Currently, inflation is driving up the cost of living across the board. And this extends to groceries.
Many people are racking up sky-high credit card tabs to stock up on essentials at the supermarket. And worse, they’re falling into the trap of prematurely disposing of their goods, wasting money in the process.
But are consumers responsible for food waste? Not completely. While some of us could do a better job of taking inventory at home before shopping and planning meals to avoid food waste, more often than not, we’re tempted to throw out products prematurely because of the confusing way they’re labeled.
Are food labels leading you astray?
Walk the supermarket aisles, and you’ll likely notice many different label deals on items you normally buy. Some items may have a “sell by” date. Others may have a “best buy” date. Then there are those who “enjoy the day.”
All of these labels can be very confusing, as they make it very difficult to determine when food should be thrown away and when it is safe to eat. And because there is no national standard for determining how to assign a product’s expiration date, manufacturers can use whatever language they want — even if it’s difficult to understand.
Take “have fun” for example. If a food item is marked “Enjoy until August 15th,” does that mean the item will no longer be delicious come August 16th? And in that case, don’t consumers get a little pleasure from simply eating it, or is it unsafe?
It’s hard to know. That’s why it’s so important to go down – not to waste money on discarded products.
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How to browse food labels
It’s a big misconception that a food’s “sell by” date is the last day it can be eaten. Rather, the “sell by” date is simply the date on which producers are advised to eat their produce – perhaps to optimize taste or freshness. But to be clear, food with a “sell by” date of August 15 may be safe to eat on August 25. So, you can use the “sell by” date as a guide or suggestion. The gospel.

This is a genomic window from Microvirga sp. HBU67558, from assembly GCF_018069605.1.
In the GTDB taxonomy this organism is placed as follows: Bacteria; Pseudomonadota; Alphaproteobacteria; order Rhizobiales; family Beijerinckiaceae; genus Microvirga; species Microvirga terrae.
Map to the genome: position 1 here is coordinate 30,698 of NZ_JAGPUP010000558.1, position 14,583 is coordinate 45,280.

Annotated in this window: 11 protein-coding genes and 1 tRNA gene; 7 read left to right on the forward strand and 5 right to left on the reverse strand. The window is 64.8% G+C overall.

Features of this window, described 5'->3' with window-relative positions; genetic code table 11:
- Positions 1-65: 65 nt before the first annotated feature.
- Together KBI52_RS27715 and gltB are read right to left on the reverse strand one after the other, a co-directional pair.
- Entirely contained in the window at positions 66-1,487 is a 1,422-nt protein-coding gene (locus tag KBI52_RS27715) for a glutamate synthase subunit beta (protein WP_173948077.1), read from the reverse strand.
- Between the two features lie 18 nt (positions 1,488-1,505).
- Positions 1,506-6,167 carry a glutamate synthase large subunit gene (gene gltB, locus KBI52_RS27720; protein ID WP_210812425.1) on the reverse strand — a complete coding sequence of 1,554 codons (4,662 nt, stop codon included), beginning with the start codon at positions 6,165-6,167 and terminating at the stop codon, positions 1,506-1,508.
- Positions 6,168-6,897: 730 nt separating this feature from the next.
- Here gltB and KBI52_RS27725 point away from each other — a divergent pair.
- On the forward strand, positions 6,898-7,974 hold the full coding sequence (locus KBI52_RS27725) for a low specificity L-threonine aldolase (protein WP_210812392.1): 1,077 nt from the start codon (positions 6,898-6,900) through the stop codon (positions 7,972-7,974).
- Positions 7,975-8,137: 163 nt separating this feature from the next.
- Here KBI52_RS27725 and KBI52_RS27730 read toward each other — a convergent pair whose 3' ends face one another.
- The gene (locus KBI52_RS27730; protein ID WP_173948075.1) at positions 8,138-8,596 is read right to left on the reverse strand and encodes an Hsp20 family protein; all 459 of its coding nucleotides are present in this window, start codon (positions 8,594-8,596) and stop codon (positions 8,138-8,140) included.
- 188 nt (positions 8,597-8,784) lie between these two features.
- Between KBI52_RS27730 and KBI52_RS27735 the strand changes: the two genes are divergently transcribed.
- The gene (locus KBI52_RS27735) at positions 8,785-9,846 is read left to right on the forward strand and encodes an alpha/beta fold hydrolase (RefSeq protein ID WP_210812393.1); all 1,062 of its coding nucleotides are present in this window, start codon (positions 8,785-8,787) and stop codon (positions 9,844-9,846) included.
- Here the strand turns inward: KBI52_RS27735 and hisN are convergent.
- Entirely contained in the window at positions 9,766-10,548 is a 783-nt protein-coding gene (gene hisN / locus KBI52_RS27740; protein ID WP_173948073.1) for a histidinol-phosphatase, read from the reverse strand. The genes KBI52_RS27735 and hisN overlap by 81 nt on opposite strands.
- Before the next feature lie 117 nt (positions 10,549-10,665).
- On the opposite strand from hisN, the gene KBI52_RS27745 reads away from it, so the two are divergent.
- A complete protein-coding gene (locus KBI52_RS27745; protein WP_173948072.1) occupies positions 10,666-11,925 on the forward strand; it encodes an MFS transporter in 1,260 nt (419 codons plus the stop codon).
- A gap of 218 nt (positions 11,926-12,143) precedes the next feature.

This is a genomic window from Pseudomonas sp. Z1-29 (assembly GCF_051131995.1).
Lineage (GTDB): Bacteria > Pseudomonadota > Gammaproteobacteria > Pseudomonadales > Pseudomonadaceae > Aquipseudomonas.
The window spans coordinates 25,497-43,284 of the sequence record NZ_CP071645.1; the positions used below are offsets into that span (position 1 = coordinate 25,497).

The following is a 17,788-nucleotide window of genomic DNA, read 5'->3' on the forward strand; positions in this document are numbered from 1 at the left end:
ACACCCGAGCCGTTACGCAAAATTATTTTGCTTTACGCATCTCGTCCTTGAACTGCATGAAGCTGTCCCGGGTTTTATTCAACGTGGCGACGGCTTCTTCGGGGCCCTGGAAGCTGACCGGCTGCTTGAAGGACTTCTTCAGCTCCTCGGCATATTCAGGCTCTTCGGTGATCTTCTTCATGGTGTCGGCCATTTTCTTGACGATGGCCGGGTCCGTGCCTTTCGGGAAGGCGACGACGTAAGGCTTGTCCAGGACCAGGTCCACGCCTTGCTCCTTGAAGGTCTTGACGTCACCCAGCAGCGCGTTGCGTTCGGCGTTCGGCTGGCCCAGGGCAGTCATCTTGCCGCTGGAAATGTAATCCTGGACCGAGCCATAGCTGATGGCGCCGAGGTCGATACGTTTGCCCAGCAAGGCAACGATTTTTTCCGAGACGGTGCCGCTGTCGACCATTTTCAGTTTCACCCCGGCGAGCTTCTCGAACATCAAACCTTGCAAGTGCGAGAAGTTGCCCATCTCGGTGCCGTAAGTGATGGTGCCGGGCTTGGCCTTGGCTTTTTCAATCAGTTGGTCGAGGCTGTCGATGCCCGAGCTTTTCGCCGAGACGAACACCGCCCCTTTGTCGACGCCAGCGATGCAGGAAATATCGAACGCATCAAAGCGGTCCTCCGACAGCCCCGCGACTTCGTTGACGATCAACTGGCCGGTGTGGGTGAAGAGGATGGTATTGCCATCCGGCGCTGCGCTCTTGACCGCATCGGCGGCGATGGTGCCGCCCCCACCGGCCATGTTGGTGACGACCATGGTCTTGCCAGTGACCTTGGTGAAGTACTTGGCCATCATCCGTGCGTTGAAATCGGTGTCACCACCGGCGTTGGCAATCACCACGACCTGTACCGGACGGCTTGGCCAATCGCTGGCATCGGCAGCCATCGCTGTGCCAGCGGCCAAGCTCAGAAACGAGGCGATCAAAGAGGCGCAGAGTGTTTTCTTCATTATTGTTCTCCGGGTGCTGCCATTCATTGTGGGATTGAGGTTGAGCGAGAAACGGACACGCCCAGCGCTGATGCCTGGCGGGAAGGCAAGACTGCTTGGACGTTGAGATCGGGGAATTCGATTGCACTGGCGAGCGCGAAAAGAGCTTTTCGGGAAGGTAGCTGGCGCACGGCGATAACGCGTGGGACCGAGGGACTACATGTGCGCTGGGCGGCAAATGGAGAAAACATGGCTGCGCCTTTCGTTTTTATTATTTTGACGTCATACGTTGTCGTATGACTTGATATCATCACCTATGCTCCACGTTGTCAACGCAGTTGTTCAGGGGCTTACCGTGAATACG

That means you can generally take more liberties with canned goods and canned goods than with dairy, meat, and produce. If you bought poultry on the August 15 “on sale” date, you’ll probably want to try cooking or freezing it that day. But that doesn’t mean you have to eat until that day. You can cook your chicken on the 15th and eat it within the next few days.
Of course, it’s important to always use common sense in conjunction with the expiration date to determine whether or not something is safe to eat. If you have milk in the house on the August 15th “sell by” date, but August 18th smells good and tastes good, go ahead and drink it. But if that milk smells sour on August 14th or if it spills in the tank, throw it away.
Are there any changes at work?
Late last year, the Food Day Labeling Act of 2021 was introduced and aims to require manufacturers to only use the words “use by” or “best before” on products. The logic is that more consistent labeling language can lead to less food waste. So far, that bill has yet to become law. If so, it could help save consumers a world of wasted food — and money.
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